Sinovac's Covid-19 vaccine candidate will undergo human trials in Indonesia. (Photo courtesy of Sinovac Biotech)

Indonesia to Produce 100 Million Doses of Sinovac's Covid-19 Vaccine


JULY 22, 2020

Jakarta. State-run pharmaceutical company Bio Farma has set a plan to produce 100 million doses of Covid-19 vaccine once the final stage of clinical tests is completed, President Joko Widodo revealed on Wednesday.

The vaccine is being developed by China’s Sinovac Biotech who is currently conducting Phase 3 clinical trials in Brazil. 

The president said Indonesia will join in the Phase 3 trials involving 1,620 volunteers.

"We will be conducting Phase 3 clinical trials of the Covid-19 vaccine involving 1,620 volunteers. The process and protocol will be closely monitored and guided by the BPOM [Drug and Food control Agency],” the president wrote on his Twitter account.

“If it works, state company Bio Farma is ready to produce 100 million doses a year.”

The company said earlier it had received 2,400 doses of the vaccine from Sinovac for clinical tests from August 3 until January next year.

“If Phase 3 clinical trials of the Covid-19 vaccine go on smoothly, Bio Farma will start producing at scale in the first quarter of 2021. We have prepared the production facility with a maximum capacity of 250 million doses,” Bio Farma President Director Honesti Basyir said in the company’s website.

At the initial stage, the company will produce 40 million doses of the vaccine before being expanded to 100 million.

He said Sinovac was appointed a partner because both companies shared similar vaccine production platform.

Before human trials begin, the Sinovac vaccine must first undergo laboratory tests at Bio Farma.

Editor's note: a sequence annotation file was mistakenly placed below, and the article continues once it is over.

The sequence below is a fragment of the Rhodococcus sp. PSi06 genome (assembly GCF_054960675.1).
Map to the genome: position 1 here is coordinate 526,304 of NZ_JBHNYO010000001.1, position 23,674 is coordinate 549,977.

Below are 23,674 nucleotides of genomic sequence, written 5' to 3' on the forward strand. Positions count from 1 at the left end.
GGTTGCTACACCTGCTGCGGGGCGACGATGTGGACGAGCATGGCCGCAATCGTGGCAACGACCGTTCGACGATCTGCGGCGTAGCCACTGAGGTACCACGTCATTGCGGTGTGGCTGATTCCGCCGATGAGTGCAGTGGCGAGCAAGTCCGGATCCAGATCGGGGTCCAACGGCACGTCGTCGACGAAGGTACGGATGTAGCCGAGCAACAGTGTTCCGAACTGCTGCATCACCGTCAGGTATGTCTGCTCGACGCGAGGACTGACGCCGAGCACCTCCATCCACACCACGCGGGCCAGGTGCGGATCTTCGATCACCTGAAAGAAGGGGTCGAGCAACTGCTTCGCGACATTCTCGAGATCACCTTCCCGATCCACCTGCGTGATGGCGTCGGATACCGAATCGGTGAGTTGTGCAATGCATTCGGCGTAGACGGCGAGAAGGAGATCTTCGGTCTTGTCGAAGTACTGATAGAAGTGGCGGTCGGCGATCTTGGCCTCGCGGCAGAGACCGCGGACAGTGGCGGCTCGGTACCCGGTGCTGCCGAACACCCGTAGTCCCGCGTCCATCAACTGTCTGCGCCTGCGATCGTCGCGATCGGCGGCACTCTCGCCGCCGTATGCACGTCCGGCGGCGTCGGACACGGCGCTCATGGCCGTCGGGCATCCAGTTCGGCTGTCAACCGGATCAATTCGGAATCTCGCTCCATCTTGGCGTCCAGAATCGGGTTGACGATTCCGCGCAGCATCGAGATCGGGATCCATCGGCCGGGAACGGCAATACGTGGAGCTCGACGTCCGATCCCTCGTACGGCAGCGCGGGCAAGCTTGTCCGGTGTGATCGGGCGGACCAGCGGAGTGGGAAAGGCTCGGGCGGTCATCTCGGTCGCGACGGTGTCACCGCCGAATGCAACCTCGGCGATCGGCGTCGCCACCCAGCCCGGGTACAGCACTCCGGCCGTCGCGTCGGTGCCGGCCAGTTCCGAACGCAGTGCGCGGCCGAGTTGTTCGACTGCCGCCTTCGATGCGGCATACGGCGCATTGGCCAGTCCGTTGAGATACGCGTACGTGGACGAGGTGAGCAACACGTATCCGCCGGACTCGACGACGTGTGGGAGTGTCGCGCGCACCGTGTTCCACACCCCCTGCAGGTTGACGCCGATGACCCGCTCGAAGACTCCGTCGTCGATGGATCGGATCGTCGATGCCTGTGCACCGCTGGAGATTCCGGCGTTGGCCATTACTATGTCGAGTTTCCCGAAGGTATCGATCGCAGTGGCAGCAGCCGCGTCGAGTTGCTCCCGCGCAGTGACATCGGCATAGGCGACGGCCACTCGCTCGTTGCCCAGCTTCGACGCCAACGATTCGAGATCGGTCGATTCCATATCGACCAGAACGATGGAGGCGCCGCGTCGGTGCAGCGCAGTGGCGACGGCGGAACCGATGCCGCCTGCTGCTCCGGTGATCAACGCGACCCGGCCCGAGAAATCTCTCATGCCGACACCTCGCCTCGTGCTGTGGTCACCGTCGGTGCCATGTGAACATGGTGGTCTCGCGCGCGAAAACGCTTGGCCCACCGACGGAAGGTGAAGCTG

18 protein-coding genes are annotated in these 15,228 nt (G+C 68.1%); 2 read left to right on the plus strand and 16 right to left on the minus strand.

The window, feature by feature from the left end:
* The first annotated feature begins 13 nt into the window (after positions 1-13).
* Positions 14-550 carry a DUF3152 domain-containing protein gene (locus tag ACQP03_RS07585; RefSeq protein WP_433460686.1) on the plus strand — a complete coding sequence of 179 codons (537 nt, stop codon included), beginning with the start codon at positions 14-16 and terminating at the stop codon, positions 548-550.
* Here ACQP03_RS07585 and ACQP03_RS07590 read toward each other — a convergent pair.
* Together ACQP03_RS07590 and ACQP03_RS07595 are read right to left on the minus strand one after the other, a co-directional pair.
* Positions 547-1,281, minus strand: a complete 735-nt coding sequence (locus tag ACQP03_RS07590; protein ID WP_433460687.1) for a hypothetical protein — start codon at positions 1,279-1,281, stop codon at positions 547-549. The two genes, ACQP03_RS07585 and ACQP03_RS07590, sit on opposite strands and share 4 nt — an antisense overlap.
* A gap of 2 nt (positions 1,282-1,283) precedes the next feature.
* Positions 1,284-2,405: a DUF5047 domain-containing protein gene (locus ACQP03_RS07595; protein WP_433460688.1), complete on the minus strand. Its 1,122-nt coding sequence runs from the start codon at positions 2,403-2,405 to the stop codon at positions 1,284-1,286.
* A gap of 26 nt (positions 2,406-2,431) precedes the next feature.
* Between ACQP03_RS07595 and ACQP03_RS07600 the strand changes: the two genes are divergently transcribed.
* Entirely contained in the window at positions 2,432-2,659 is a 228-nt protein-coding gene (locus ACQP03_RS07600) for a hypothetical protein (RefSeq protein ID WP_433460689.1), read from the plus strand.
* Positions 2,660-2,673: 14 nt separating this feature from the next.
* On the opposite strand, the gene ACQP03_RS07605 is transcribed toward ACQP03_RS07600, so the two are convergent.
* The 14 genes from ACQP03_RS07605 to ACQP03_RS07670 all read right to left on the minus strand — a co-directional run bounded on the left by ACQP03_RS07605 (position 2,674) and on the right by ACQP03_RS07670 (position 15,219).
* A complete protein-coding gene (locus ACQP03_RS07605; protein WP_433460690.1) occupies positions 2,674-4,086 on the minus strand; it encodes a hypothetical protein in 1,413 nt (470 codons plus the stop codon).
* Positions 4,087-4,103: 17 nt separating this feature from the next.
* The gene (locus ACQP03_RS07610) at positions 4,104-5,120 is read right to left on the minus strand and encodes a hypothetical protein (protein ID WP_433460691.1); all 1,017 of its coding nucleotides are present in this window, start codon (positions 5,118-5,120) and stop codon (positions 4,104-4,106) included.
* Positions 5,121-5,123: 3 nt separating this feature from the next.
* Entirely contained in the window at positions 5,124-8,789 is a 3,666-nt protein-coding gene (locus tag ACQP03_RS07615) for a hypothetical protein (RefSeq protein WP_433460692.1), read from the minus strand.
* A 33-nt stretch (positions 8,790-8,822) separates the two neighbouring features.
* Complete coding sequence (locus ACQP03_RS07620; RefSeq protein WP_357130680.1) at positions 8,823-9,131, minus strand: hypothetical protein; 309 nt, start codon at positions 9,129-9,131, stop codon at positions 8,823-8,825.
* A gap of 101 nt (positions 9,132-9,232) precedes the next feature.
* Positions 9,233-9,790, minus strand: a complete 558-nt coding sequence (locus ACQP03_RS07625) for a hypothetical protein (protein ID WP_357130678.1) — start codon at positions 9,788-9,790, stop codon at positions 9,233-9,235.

The human trials will take place at Padjadjaran University’s Medical Faculty in Bandung, West Java, the company said.

The 1,620 subjects are volunteers between 18 and 59 years old who meet certain criteria.

Vaccine from Oxford

These announcements came amid encouraging news that another Covid-19 vaccine being developed by the University of Oxford, the UK, is capable of generating antibodies and white blood cells against the virus during Phase 1 and Phase 2 of clinical trials.

The British Embassy in Jakarta said 100 percent of the participants developed antibodies after being given two doses of the vaccine, and 90 percent of them only needed one dose to develop antibodies.

“When the history books are written, this week’s encouraging news from Oxford, taken together with simultaneous announcements by those working on a vaccine here in Indonesia, might come to be regarded as the moment when the tide turned,” Deputy Ambassador to Indonesia Rob Fenn said in a statement.

“Whether it is this vaccine, or another, that ultimately makes the difference, the UK and Indonesia have emphasized from the outset the importance of a vaccine that is affordable and accessible to everyone,” he said.